Internet pioneer Yahoo has posted a $4.4 billion loss for the last quarter of 2015. In a bid to save the struggling business, the firm has said it will slash jobs and sell "non-strategic" assets.
Yahoo announced on Tuesday that it had made the decision to cut 15 percent of its workforce as the once-massive internet firm continued to flounder amongst competition from rivals, such as Google. The cuts will amount to around 1,500 jobs and close offices in Dubai, Mexico City, Buenos Aires, Madrid and Milan.
"Yahoo does not take this decision lightly and will make every effort to handle the process with thoughtfulness, transparency, and compassion," the firm said in a press release.
CEO Marissa Mayer said the company was exploring "additional strategic alternatives," adding fuel to rumors that the firm may finally be sold or merged with a more lucrative business.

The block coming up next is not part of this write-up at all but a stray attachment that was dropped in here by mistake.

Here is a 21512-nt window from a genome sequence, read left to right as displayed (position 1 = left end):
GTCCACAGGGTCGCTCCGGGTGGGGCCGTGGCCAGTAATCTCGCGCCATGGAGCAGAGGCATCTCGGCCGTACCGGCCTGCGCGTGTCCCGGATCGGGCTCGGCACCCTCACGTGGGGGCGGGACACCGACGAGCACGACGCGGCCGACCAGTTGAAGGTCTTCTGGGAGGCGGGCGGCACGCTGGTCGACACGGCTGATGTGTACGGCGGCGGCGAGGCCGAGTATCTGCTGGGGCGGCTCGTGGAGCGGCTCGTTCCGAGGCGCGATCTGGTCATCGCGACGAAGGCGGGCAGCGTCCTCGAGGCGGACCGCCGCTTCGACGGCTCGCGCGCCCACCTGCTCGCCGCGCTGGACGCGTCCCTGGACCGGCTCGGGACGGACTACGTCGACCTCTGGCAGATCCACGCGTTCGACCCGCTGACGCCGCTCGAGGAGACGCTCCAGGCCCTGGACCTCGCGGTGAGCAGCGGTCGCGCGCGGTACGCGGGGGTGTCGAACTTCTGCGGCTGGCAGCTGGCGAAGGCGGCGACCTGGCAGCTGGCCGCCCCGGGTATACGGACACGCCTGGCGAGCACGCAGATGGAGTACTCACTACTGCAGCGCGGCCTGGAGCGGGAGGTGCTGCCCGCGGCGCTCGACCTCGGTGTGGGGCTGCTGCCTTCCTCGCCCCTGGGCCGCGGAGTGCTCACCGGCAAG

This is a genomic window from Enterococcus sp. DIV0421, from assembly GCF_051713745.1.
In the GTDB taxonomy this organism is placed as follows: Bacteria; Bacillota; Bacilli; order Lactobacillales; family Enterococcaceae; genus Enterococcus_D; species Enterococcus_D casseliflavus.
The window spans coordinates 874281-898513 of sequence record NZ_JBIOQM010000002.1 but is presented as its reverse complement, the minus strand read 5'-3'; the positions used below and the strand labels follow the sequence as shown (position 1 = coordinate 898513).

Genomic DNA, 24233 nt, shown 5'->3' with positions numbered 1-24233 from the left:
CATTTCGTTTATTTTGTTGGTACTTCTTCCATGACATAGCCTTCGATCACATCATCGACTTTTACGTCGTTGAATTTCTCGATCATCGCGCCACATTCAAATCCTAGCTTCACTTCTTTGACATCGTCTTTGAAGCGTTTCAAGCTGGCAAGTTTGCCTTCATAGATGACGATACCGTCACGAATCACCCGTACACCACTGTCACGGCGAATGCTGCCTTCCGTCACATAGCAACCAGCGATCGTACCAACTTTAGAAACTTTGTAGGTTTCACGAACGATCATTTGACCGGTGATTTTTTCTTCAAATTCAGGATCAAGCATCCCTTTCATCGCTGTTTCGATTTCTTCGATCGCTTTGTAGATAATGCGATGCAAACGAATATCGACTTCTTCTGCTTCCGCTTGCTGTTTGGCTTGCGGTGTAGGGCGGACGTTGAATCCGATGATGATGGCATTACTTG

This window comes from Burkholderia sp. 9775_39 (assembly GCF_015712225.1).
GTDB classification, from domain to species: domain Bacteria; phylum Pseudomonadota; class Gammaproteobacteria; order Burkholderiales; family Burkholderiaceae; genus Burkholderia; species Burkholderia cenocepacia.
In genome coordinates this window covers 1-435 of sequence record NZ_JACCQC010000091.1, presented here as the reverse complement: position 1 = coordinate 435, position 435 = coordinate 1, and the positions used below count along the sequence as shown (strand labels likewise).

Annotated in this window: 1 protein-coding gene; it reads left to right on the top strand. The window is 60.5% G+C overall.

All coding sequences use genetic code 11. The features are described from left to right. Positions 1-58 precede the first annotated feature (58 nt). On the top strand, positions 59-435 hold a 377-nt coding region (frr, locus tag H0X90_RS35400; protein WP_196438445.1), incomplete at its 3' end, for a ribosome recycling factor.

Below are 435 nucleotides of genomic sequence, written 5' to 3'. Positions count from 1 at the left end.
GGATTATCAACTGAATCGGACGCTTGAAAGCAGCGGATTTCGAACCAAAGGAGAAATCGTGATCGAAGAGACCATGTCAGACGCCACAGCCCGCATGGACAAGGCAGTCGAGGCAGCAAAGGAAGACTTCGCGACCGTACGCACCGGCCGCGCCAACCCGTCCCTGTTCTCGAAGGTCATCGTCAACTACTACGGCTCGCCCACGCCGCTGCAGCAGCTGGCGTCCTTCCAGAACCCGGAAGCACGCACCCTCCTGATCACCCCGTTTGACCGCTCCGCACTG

With regards to Yahoo's future, Mayer told the press that she had drafted a new plan that would "dramatically brighten our future and improve our competitiveness, and attractiveness to users, advertisers, and partners." She added that this meant focusing on Yahoo's mobile, video, social and "native offerings" to help drive online advertising revenue. Once Yahoo's major profit driver, many advertisers have long moved on to more popular competitors like Facebook.
The company further said that it will sell off "non-strategic" assets, most likely real estate.
The news comes after the California-based company posted a $4.43 billion loss (4.05 billion Euros) in the final quarter of 2015, and although revenue was up marginally from a year ago at the beginning of 2016, the company will still be forced to make most of the cuts this quarter.
By the end of the year, Yahoo is expected to have only 9,000 employees and 1,000 contractors, less than half of staff numbers from 2012.
As Yahoo continued its downward spiral, its major rival Google made global headlines just the day before when its parent company Alphabet overtook Apple to becomethe most valuable company in the world
es/jr (AP, Reuters, AFP)